We noticed you're blocking ads.

Keep supporting great journalism by turning off your ad blocker.

Questions about why you are seeing this? Contact us

Font Size

- Aa +

Mon 26 Nov 2012 01:46 PM

Font Size

- Aa +

ADIA's infrastructure head Koski departs

Chris Koski departs wealth fund Abu Dhabi Investment Authority for personal reasons

ADIA's infrastructure head Koski departs
Abu Dhabi Investment Authority building.

The Abu Dhabi Investment Authority (ADIA), one of the world's biggest sovereign wealth funds, confirmed on Monday that the global head of its infrastructure investments group had left the fund for personal reasons.

Chris Koski joined ADIA in 2007 from the Canadian Pension Plan Investment Board to set up its infrastructure team, and became the go-to person for bankers and funds pitching infrastructure-related investments to the Abu Dhabi fund, sources familiar with the matter said.

Under Koski, ADIA picked up minority stakes in some of the world's leading infrastructure projects by co-investing with large institutional investors such as pension funds and other sovereign institutions.

"ADIA's infrastructure team was very active and Koski was spearheading the show," one banking source said, speaking on condition of anonymity because he was not authorised to talk to media about the issue.

A spokesman for ADIA said a search process was underway to find a replacement for Koski.

In its 2011 annual review, ADIA said the focus of its infrastructure team was mainly in developed markets. It was looking for assets in sectors including utilities, such as water, gas and electricity distribution and transmission companies, as well as transport infrastructure, such as toll roads, ports, airports and freight railroads.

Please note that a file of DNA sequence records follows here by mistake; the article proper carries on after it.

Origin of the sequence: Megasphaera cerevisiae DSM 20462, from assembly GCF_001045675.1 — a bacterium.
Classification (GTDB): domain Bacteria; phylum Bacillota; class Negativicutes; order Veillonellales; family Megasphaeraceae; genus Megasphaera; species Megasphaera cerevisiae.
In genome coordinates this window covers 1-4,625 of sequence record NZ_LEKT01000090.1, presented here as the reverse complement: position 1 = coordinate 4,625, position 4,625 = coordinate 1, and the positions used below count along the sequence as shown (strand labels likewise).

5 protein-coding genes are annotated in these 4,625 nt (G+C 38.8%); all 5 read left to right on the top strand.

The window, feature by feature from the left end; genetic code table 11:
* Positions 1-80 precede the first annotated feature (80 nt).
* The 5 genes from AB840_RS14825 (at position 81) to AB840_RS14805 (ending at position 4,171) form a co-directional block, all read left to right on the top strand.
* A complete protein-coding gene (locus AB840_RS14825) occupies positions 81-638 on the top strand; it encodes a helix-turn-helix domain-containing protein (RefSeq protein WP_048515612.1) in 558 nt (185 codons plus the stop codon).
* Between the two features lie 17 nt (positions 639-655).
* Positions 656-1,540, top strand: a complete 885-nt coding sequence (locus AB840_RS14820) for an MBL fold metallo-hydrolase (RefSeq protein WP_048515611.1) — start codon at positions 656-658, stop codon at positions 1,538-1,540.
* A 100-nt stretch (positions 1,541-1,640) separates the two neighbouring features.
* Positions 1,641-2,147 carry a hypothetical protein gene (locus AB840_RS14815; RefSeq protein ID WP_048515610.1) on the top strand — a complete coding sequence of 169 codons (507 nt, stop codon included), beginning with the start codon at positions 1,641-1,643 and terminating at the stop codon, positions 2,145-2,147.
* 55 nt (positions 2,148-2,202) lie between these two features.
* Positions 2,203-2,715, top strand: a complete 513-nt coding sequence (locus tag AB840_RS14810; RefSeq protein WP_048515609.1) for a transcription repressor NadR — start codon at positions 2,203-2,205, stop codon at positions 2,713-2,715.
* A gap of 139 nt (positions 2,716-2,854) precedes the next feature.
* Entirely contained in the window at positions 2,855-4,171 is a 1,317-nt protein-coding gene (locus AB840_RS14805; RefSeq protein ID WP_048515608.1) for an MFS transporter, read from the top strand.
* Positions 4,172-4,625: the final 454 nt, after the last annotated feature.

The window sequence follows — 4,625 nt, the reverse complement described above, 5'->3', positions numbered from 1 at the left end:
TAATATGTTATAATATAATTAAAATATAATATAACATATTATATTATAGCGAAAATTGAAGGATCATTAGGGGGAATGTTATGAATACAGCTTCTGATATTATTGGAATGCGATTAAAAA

The fund allocates between 1 and 5 percent of its portfolio to infrastructure investments. It does not disclose the size of its total assets but is widely believed to hold assets of US$400bn-US$600bn.

In 2011, one of ADIA's subsidiaries was part of a consortium that agreed to acquire a 24.1-percent stake in Gassled - Norway's gas transmission pipeline system. Among listed equities, the team acquired slightly more than 5 percent of MAp Airports, now known as Sydney Airport Holdings, an Australian company which owns stakes in the Sydney, Brussels and Copenhagen airports.

ADIA also agreed to buy a 9.9 percent stake in Thames Water, Britain's largest water and waste water firm, from a consortium of investors led by Australian investment bank Macquarie.

In the review, ADIA said it combined its infrastructure and real estate teams as one unit to improve efficiency and better align investment teams and resources. Majed Salem Khalifa Al Romaithi is the executive director in charge of the division.

ADIA returned 6.9 percent on an annualised basis over a 20-year period as of December 31, 2011, a slight drop from the 7.6 percent it posted in 2010. On the same basis, the fund returned 8.1 percent over a 30-year period, similar to 2010.

Arabian Business: why we're going behind a paywall

For all the latest banking and finance news from the UAE and Gulf countries, follow us on Twitter and Linkedin, like us on Facebook and subscribe to our YouTube page, which is updated daily.
Real news, real analysis and real insight have real value – especially at a time like this. Unlimited access ArabianBusiness.com can be unlocked for as little as $4.75 per month. Click here for more details.